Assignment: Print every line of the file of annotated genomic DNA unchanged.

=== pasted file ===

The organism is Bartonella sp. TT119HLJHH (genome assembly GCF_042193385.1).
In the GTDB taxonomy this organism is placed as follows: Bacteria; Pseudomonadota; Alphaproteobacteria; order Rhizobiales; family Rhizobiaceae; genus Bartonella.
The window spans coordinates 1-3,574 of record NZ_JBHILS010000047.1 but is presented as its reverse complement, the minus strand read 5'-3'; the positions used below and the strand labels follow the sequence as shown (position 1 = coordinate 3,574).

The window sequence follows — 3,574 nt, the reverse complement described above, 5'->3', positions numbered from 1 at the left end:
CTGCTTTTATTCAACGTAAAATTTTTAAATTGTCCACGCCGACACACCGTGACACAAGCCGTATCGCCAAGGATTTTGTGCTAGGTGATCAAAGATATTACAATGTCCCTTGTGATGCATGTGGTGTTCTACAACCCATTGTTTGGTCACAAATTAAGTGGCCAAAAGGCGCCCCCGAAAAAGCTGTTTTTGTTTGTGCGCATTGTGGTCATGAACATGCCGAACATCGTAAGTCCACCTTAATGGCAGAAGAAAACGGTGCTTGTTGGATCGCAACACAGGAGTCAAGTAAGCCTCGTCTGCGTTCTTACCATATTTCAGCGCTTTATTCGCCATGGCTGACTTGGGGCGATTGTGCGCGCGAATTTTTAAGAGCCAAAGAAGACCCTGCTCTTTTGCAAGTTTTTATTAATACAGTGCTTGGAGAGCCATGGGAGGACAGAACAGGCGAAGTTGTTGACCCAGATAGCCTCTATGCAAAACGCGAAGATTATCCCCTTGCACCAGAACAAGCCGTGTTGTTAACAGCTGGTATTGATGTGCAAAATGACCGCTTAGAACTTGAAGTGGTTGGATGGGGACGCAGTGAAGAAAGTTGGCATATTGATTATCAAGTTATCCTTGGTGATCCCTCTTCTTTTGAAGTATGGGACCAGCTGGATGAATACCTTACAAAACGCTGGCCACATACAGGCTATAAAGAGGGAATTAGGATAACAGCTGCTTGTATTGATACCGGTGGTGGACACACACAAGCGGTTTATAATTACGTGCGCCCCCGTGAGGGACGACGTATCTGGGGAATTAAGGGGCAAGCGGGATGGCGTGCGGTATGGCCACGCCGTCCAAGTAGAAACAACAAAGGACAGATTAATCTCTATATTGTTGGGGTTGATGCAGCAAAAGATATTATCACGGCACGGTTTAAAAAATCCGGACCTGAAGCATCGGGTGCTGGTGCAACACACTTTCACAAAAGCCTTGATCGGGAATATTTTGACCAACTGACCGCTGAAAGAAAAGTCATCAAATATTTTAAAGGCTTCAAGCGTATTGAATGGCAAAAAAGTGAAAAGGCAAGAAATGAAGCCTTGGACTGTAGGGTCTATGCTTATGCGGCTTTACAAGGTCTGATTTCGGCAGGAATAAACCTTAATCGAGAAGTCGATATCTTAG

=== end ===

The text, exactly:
The organism is Bartonella sp. TT119HLJHH (genome assembly GCF_042193385.1).
In the GTDB taxonomy this organism is placed as follows: Bacteria; Pseudomonadota; Alphaproteobacteria; order Rhizobiales; family Rhizobiaceae; genus Bartonella.
The window spans coordinates 1-3,574 of record NZ_JBHILS010000047.1 but is presented as its reverse complement, the minus strand read 5'-3'; the positions used below and the strand labels follow the sequence as shown (position 1 = coordinate 3,574).

The window sequence follows — 3,574 nt, the reverse complement described above, 5'->3', positions numbered from 1 at the left end:
CTGCTTTTATTCAACGTAAAATTTTTAAATTGTCCACGCCGACACACCGTGACACAAGCCGTATCGCCAAGGATTTTGTGCTAGGTGATCAAAGATATTACAATGTCCCTTGTGATGCATGTGGTGTTCTACAACCCATTGTTTGGTCACAAATTAAGTGGCCAAAAGGCGCCCCCGAAAAAGCTGTTTTTGTTTGTGCGCATTGTGGTCATGAACATGCCGAACATCGTAAGTCCACCTTAATGGCAGAAGAAAACGGTGCTTGTTGGATCGCAACACAGGAGTCAAGTAAGCCTCGTCTGCGTTCTTACCATATTTCAGCGCTTTATTCGCCATGGCTGACTTGGGGCGATTGTGCGCGCGAATTTTTAAGAGCCAAAGAAGACCCTGCTCTTTTGCAAGTTTTTATTAATACAGTGCTTGGAGAGCCATGGGAGGACAGAACAGGCGAAGTTGTTGACCCAGATAGCCTCTATGCAAAACGCGAAGATTATCCCCTTGCACCAGAACAAGCCGTGTTGTTAACAGCTGGTATTGATGTGCAAAATGACCGCTTAGAACTTGAAGTGGTTGGATGGGGACGCAGTGAAGAAAGTTGGCATATTGATTATCAAGTTATCCTTGGTGATCCCTCTTCTTTTGAAGTATGGGACCAGCTGGATGAATACCTTACAAAACGCTGGCCACATACAGGCTATAAAGAGGGAATTAGGATAACAGCTGCTTGTATTGATACCGGTGGTGGACACACACAAGCGGTTTATAATTACGTGCGCCCCCGTGAGGGACGACGTATCTGGGGAATTAAGGGGCAAGCGGGATGGCGTGCGGTATGGCCACGCCGTCCAAGTAGAAACAACAAAGGACAGATTAATCTCTATATTGTTGGGGTTGATGCAGCAAAAGATATTATCACGGCACGGTTTAAAAAATCCGGACCTGAAGCATCGGGTGCTGGTGCAACACACTTTCACAAAAGCCTTGATCGGGAATATTTTGACCAACTGACCGCTGAAAGAAAAGTCATCAAATATTTTAAAGGCTTCAAGCGTATTGAATGGCAAAAAAGTGAAAAGGCAAGAAATGAAGCCTTGGACTGTAGGGTCTATGCTTATGCGGCTTTACAAGGTCTGATTTCGGCAGGAATAAACCTTAATCGAGAAGTCGATATCTTAG